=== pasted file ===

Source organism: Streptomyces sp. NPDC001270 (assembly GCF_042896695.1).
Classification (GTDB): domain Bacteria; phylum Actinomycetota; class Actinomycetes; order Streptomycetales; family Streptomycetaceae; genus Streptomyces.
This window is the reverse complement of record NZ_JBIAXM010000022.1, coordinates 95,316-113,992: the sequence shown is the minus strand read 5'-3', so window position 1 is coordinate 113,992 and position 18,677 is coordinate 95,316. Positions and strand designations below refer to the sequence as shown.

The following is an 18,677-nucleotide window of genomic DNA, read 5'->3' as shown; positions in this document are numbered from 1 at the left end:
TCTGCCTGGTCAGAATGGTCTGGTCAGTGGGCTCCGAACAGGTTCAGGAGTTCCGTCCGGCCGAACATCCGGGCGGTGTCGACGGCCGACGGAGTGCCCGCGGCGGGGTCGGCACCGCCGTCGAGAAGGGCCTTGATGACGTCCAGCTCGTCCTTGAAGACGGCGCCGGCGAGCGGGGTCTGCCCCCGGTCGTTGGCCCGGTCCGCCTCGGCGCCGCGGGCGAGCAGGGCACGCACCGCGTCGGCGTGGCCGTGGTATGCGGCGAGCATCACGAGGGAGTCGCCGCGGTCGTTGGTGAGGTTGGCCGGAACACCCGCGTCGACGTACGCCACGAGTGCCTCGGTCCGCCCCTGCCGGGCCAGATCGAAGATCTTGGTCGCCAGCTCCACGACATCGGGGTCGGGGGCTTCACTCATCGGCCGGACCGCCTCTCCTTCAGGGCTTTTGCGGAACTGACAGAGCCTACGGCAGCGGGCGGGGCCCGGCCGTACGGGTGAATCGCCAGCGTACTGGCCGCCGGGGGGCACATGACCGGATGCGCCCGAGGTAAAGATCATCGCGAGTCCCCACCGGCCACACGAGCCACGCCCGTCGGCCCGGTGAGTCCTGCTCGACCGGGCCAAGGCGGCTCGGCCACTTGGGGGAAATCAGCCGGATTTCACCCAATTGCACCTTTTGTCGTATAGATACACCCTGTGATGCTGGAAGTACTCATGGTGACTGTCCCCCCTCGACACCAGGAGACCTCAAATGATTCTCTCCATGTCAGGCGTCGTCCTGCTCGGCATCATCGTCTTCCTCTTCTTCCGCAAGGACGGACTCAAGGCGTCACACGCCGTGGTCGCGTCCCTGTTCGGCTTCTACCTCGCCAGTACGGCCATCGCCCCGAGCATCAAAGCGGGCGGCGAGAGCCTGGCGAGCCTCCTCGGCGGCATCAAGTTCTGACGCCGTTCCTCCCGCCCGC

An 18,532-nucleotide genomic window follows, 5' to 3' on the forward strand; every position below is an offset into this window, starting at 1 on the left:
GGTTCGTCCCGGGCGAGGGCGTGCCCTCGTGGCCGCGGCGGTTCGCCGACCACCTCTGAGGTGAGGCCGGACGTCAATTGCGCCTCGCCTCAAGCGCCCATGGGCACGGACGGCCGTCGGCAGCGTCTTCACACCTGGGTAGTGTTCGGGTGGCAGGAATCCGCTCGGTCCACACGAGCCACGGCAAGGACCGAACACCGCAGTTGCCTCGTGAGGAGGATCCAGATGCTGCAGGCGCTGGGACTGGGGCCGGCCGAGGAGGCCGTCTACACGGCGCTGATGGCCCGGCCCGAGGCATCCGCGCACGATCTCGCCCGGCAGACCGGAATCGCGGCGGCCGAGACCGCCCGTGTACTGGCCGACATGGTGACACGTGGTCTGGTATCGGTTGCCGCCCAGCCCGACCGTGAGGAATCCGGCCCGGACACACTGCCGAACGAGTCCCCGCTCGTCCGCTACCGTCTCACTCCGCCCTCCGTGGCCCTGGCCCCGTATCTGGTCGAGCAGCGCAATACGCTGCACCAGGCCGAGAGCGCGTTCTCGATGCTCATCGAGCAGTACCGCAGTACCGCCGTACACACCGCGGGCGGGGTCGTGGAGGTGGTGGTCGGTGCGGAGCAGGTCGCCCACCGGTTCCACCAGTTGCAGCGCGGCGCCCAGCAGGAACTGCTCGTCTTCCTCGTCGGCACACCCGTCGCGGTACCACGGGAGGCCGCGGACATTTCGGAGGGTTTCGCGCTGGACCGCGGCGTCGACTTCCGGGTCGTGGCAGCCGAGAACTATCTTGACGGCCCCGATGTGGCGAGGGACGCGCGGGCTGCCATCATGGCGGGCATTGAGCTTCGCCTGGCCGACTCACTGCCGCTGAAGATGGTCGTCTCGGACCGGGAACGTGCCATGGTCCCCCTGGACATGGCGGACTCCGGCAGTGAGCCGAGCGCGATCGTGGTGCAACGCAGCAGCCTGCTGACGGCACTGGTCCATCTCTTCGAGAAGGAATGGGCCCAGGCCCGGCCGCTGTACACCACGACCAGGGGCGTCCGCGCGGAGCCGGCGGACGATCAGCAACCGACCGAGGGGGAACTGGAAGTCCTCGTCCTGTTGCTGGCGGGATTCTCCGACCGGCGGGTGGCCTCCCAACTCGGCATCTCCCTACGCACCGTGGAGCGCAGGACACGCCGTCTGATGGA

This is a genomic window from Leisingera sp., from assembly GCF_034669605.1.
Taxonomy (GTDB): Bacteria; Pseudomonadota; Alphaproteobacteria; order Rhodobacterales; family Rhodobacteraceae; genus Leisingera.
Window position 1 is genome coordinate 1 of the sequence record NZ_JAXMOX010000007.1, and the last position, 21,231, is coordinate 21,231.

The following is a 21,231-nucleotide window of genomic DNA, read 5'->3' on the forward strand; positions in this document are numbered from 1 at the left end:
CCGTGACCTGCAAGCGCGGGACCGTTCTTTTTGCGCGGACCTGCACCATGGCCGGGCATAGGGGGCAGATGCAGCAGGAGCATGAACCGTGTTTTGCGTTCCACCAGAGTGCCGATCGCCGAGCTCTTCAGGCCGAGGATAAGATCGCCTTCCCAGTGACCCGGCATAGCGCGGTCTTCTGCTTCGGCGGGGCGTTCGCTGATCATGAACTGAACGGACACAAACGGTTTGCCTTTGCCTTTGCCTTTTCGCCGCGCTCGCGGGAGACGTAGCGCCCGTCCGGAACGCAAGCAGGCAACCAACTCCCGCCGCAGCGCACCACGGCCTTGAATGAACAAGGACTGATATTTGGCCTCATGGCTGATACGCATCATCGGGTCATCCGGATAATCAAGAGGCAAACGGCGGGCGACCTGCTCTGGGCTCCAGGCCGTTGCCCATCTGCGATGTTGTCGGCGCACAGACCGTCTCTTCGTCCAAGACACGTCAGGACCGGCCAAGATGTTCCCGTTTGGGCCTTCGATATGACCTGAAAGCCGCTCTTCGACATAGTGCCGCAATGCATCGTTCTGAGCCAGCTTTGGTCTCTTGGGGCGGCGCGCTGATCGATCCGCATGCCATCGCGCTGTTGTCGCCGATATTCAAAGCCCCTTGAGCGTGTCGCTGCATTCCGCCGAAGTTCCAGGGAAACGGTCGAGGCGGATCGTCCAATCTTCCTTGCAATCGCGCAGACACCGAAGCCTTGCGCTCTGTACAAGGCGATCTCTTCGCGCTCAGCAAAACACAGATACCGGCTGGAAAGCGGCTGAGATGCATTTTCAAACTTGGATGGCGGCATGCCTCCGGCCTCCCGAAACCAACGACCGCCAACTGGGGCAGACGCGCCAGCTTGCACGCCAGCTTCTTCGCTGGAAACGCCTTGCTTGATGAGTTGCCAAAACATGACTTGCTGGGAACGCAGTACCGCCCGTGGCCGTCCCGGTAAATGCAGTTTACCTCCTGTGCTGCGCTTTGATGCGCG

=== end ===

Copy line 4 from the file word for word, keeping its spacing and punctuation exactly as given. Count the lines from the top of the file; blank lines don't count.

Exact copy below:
The following is an 18,677-nucleotide window of genomic DNA, read 5'->3' as shown; positions in this document are numbered from 1 at the left end: